That is my story. My motivation for writing to your site was the hope that other readers could tell me if they have shared a similar experience whilst listening to Radio Wan late at night? Is it just a problem with the local transmitter or the reception in this area? Do other people feel they are being communicated with, or is it just me? I appreciate that at that hour the listening figures are probably low. I did recently confide in a colleague at work. He is always very quiet and keeps himself to himself, so I figured he could be trusted. Yet he just responded by shooting me a very wary glance, and when I tried to go into the details of what I was hearing, he looked genuinely frightened and avoided any further interaction.

Location, location…apparition? Exclusive residence hides a dark past?

haunted2

It was only upon discovering that the house had been rebuilt that I felt the need to write to you.  I am not even sure why this is significant. Following the renovations, the place is almost completely unrecognizable as the derelict ruin that still haunts my memories, and my dreams. Now the house exhibits an air of opulence: an array of expensive cars parked up on the driveway; the whitewashed stonework of the Georgian facade boasting sculpted pillars and elegant balconies. It even has a new name: Hillcrest Villa. Yet it was all very different in my day. I am not even sure the building had a name back then, not a real one. People called it all sorts of things: Hill House, Tower Lodge, Yews Court. But to the children who attended nearby Lethmachen Primary School it was known simply as ‘The Haunted House’.  I remember we used to talk about it all the time, especially during the summer, when the teachers would march us up the hill on a nature trail. Our route would typically skirt around the back of the property, and every child would take turns peeking nervously over the crumbled stone wall, pinching and kicking at each other whilst inventing terrible stories.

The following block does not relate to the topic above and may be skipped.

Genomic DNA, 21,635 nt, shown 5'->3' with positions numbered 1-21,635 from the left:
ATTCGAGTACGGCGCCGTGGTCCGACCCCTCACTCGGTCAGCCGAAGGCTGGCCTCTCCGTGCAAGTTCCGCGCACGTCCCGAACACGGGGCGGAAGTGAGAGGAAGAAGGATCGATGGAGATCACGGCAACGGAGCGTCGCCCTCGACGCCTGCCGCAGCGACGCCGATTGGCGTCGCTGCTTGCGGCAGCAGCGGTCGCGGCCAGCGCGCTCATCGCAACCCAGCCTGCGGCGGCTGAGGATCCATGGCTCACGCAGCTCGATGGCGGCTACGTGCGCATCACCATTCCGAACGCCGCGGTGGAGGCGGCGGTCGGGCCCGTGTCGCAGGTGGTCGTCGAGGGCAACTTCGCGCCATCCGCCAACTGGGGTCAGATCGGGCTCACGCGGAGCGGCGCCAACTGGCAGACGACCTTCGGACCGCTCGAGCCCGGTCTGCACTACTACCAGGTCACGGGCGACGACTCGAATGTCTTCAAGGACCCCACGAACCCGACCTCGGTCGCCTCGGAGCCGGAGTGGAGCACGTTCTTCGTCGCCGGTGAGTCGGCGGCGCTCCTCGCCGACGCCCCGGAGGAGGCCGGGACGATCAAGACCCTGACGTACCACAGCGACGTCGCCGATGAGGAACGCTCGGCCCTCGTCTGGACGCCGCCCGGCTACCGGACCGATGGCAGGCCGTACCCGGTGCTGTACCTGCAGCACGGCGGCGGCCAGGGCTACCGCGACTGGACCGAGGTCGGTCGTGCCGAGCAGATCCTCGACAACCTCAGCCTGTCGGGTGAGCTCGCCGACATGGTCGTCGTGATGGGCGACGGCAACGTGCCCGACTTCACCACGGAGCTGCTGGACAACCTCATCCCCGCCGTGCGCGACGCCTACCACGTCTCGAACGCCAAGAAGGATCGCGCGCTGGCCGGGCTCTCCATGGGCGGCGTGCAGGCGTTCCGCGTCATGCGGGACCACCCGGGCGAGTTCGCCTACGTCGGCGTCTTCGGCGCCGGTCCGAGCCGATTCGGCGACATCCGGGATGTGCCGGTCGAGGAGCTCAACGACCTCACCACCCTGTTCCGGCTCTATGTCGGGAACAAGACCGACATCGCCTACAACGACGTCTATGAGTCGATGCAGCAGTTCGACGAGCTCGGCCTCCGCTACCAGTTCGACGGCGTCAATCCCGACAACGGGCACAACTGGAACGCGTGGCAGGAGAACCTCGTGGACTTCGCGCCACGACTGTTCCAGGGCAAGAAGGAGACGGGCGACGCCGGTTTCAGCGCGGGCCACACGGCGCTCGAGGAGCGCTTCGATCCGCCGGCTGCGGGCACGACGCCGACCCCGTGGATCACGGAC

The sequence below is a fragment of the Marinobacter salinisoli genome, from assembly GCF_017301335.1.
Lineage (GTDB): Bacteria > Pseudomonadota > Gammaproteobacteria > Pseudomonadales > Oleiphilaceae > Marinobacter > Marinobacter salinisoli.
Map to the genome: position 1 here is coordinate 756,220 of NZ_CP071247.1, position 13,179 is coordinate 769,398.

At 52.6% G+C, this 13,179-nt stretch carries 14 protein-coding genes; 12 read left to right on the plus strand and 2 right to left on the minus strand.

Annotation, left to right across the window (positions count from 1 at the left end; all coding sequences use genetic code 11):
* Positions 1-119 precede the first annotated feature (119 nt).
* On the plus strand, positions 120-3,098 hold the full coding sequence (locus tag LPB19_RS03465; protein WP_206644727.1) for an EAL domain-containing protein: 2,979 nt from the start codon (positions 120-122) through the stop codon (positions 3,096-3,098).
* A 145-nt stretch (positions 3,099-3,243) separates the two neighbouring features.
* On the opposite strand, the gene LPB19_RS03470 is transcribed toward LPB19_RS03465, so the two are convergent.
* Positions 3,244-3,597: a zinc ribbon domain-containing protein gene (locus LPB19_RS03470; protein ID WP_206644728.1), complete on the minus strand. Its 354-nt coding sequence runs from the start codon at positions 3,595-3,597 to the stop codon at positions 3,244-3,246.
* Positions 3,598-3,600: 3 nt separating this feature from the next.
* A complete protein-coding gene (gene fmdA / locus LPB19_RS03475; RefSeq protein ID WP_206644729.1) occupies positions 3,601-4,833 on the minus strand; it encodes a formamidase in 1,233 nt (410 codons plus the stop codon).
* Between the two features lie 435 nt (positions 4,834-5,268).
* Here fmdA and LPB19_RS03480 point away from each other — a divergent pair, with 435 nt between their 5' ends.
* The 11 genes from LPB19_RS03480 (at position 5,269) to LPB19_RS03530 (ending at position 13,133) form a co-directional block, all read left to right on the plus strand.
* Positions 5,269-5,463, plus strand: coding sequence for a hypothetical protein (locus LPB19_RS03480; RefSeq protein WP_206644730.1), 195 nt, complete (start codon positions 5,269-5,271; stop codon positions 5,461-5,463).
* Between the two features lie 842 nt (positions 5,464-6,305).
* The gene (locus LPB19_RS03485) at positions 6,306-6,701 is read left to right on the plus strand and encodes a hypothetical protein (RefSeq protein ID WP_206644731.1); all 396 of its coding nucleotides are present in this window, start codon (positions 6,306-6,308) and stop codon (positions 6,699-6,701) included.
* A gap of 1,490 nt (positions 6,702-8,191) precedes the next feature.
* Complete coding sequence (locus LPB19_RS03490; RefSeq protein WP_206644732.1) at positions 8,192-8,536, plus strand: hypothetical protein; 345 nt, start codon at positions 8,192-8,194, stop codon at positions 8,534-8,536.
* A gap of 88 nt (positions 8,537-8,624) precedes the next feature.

As for me, these days it is the familiar story. Trying to balance work and family life occupies most of my time, so I rarely have the inclination to venture across town and visit the neighbourhood where I grew up.  In fact, I only happened to be crossing Lethmachen Hill that day because I was attending a meeting out of town and had been diverted by the latest set of roadworks. As my car struggled to the peak of that steep incline I happened to glance off road to my right. And that was when I saw Hillcrest Villa. You know how it is when you return to somewhere you once knew. You immediately notice if anything looks different, even if you can’t exactly remember how it looked before. It almost feels like a personal insult that changes have been made in your absence! Well, my first reaction on sighting Hillcrest Villa was ‘Ooh, that’s new!’ Only the next moment I realised it wasn’t. In fact it was very old, and I knew it. You see, in spite of the shiny new facelift, in spite of the gentrification with the chandeliers and works of art I glimpsed in passing, nothing had really changed. I still felt this horrible, oppressive sense of fear when looking at that building, even though it had attempted a disguise. That afternoon I gave a terrible presentation at the executive meeting. All I could think about was The Haunted House, and what had happened there so long ago. I mean, what had happened to me. When my eldest daughter mentioned your website, I thought that perhaps by sharing my story it would become just another story, and no longer belong to me. I am tired of keeping it all to myself.